I recently came across the coolest leadership tool I have ever seen and it reminded me of my past and current detective craze.
You see, when I was younger I wanted to be a detective.
Not any old detective, but one of Charlie’s Angels.
That’s me in the middle
Unfortunately, so did every other girl growing up on my block in Queens!
We’d run around the streets playing Charlie’s Angels.
But first we’d fight over who got to play Jill (Farrah).
Then we’d fight over who got to be Kelly.
The loser was always Sabrina (No one ever wanted to be her.)
Once that was all decided, with a flip of our hair we were off to our detective work.
Fast forward many years and I’m still playing detective.
Though I’d like to think more CIA style than Angels’ style.
So what’s this all got to do with leadership and person-centered care?
YOU MAY NOT BE SOLVING CRIMES, BUT I GUARANTEE YOU ARE SOLVING LOTS OF PROBLEMS EACH DAY.
So this tool can help you too!
Often when looking for a solution to an issue, we just assume we know the problem.
But often we don’t know the REAL problem.
To find out, you need to play detective.
And what better way to play detective than to use the same problem definition checklist that the CIA uses?!
(It’s much better than going fisticuffs over who gets to be Farrah and probably more useful to have than flowing hair.)
THE PHOENIX CHECKLIST
The Phoenix Checklist was developed by the CIA to help their agents look at problems from lots of angles.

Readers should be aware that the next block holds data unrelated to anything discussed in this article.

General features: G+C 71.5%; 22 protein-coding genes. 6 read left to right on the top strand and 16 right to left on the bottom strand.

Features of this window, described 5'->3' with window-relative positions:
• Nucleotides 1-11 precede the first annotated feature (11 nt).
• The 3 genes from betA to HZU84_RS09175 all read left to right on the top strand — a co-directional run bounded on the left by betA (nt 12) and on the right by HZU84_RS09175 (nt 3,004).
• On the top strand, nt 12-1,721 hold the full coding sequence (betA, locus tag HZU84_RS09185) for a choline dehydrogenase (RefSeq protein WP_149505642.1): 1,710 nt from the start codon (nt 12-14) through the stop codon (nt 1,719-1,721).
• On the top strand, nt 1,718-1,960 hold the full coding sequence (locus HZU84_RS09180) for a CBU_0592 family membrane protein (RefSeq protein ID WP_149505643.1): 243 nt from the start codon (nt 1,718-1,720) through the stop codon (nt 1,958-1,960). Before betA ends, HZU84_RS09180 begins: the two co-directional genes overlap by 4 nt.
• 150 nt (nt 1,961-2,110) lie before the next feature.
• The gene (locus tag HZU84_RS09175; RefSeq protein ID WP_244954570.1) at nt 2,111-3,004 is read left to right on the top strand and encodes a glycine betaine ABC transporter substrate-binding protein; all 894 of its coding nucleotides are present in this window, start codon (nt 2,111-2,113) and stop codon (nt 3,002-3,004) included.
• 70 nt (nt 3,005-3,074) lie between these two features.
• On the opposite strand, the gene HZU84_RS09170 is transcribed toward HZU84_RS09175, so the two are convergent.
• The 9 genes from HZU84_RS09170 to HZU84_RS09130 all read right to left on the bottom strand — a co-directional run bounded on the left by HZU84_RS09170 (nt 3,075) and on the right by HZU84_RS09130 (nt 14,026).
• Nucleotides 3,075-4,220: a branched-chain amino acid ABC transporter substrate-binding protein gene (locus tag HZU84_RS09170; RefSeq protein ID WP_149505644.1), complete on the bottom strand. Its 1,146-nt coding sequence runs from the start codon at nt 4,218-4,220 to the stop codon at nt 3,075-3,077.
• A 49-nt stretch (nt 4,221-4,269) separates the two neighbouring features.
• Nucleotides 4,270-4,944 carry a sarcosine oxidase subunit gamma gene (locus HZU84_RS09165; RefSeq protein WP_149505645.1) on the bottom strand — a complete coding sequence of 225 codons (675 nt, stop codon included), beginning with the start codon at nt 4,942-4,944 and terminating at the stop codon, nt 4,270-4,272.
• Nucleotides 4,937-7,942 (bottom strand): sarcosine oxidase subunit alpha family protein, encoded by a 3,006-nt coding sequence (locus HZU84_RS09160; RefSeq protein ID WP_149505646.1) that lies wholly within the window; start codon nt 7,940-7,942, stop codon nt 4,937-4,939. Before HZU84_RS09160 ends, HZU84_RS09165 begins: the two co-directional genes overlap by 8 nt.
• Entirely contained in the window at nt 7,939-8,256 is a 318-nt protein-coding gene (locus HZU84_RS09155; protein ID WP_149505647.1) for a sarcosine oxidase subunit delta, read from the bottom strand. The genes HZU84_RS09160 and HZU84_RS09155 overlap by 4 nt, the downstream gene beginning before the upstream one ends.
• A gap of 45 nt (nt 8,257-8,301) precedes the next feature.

How I wish I had this list to help me define problems when I was an administrator!
My favorite question on the list is the somewhat open-ended: ‘What isn’t the problem?’ (Emphasis mine.)
Here’s a real life example from an organization I recently worked with:
Staff shared with me that a resident was very “difficult” to care for.
She bit them, spit at them, and scratched them.
They had tried everything they could think of to care for her.
I asked different staff members about a time when she was not “difficult”.
Even if it was just one minute a day.
Everyone insisted that there was not a time that she wasn’t “difficult”.
Finally, a nursing assistant spoke up. “When I get her dressed I say to her, ‘Thank you for helping me get you dressed.’”
She shared that the resident would then reply, “You’re welcome.”
Then, not only did the resident not bite, spit and scratch this staff member, but the resident would actually help her!
A simple solution that was free, helped the staff and most importantly alleviated the resident’s stress! No antipsychotic required!
All by simple asking, “What isn’t the problem?”
It almost seems too easy.
But I guarantee you it works.
Go ahead. Try defining a problem in your organization by using the list and let me know how it goes in the comments below.
In my next blog I will share with you the next step…how the CIA’s plans a solution!
THE CIA’S PROBLEM DEFINITION CHECKLIST
- Why is it necessary to solve the problem?
- What benefits will you receive by solving the problem?
- What is the unknown?
- What is it you don’t yet understand?
- What is the information you have?
- What isn’t the problem?
- Is the information sufficient? Or is it insufficient? Or redundant? Or contradictory?
- Should you draw a diagram of the problem? A figure?
- Where are the boundaries of the problem?
- Can you separate the various parts of the problem? Can you write them down? What are the relationships of the parts of the problem? What are the constants of the problem?
- Have you seen this problem before?
- Have you seen this problem in a slightly different form? Do you know a related problem?
- Try to think of a familiar problem having the same or a similar unknown
- Suppose you find a problem related to yours that has already been solved. Can you use it? Can you use its method?
- Can you restate your problem? How many different ways can you restate it? More general? More specific? Can the rules be changed?
- What are the best, worst and most probable cases you can imagine?